Today we’re excited to introduce the winner of our first contest through Facets of Faith – Gloria Cooley. Gloria is a gifted writer & speaker, friend, wife, and mom of 2 littles. Read on to learn how a necklace, a backpack, and a little girl helped her see the beauty of friendship.
Recently, my seven-year-old daughter wanted to buy a necklace. Not just any necklace but a “best friends” one. You know, the kind that has a heart or puzzle piece or some other object divided into two parts with “Best” written on one piece and “Friend” on the other? She brought the necklace over to me with great enthusiasm and asked if she could use her money to buy it. My gut reaction was “NO” but thankfully I hesitated before answering. I asked her with whom she would like to share the necklace. She really did not have a specific friend in mind and quickly listed a few names of girls at school. A short conversation ensued as we talked about what friendship and a best friend looks like. After a few minutes my daughter named a girl who truly is a good friend to her. We talked about why it might be nice to share this necklace with her. The purchase was made and my girl left the store with the joy of childhood friendship on her face and a plan of how to gift her friend with this necklace.
Friendship. If only it were as simple as purchasing an inexpensive necklace and gifting it to another with a pinky promise of being friends for life; however, developing and maintaining friendships is not always that easy.
C.S Lewis spoke of friendship in this way – “The friendship is not a reward for our discriminating and good taste in finding one another out. It is the instrument by which God reveals to each of us the beauties of others.”
God, the Creator, is at work revealing the beauty of others and Himself through the gift of friendship. It takes work on our part to acknowledge that beauty and respond. Some friendships develop naturally over shared neighborhoods, activities, and churches. Other friendships are a little more unlikely. These friendships develop despite geographic location, shared interests, and ethnicity.
Some of my favorite childhood books included stories of unlikely friendships or better yet what I like to refer to as God ordained friendships. Wilbur and Charlotte (Charlotte’s Web), Tod and Copper (Fox and the Hound), Pooh and Piglet (Winnie the Pooh), Mowgli and Baloo (The Jungle Book), Anne Shirley and Diana Berry (Anne of Green Gables), David and Jonathan (1 Samuel), the list could go on and on. Each of these friendships was unique and comprised of two unlikely individuals whose paths crossed and a friendship was formed.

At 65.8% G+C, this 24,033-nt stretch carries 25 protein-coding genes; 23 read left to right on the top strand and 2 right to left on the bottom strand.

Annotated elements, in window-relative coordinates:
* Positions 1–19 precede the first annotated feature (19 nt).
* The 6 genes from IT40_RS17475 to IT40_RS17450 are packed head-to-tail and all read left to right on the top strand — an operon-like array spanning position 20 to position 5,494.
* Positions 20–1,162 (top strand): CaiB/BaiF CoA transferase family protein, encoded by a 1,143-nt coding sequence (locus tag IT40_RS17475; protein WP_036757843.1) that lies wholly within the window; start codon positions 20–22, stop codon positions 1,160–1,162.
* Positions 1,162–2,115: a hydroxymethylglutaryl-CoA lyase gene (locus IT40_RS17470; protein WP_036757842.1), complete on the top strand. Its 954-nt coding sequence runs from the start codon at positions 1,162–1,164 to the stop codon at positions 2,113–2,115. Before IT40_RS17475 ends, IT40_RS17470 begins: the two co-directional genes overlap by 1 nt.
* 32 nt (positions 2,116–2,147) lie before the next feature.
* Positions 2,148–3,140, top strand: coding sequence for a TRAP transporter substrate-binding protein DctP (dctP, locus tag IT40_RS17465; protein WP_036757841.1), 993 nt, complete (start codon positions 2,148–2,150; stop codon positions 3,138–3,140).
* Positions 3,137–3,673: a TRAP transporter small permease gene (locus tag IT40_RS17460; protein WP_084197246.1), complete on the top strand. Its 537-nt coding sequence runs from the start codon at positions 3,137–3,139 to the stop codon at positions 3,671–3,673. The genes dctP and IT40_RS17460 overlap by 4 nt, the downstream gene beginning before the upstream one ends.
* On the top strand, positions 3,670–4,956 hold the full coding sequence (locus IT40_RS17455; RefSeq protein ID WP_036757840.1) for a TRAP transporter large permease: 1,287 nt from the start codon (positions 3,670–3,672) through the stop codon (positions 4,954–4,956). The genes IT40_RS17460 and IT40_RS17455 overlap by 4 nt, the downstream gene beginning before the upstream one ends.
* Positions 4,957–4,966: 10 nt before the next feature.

Over the years, I myself have had a number of friendships that could only be God ordained and most certainly used to reveal His beauty. One such friendship developed across an ocean and a generation. We were the unlikeliest of friends: me, a college student from Florida, serving as a missionary in Hawaii, she a church secretary, wife and mother from Georgia. There was no reason our paths should ever cross, but God knew otherwise.
God used this unlikely friendship to teach each of us about Himself and reveal to us the beauty of the other. As Anne Shirley would say, it was “positively providential” that she and I would meet. Through a crazy series of events including a young college student from Georgia, a stolen backpack, a gift of help, a visit to Maui, a seminar at a conference for Sunday school teachers and later a trip to Georgia, this unlikely friendship began to blossom.
This friendship spanned miles and years filled with much laughter, joy and sorrow. We did not see the beauty of this friendship from the start and there have been times over the past 18 years that we have lost sight of the beauty God intended to reveal, but ultimately this friendship has been a picture of our Creator. A beautiful picture of what it means to share life with another. To encourage, uplift, admonish, teach and rebuke when needed.
The beauty of this friendship is not because of the two, flawed individuals involved but by the grace of God and our willingness to look past the surface and trust what God intended for our friendship. As Ralph Waldo Emerson said, “The glory of friendship is not the outstretched hand, not the kindly smile, nor the joy of companionship; it is the spiritual inspiration that comes to one when you discover that someone else believes in you and is willing to trust you with a friendship.”
As I think back to the joy on my daughter’s face as she purchased that necklace I can only pray that she will experience a number of friendships that will point her to God, reveal her inner beauty and allow her to return the same.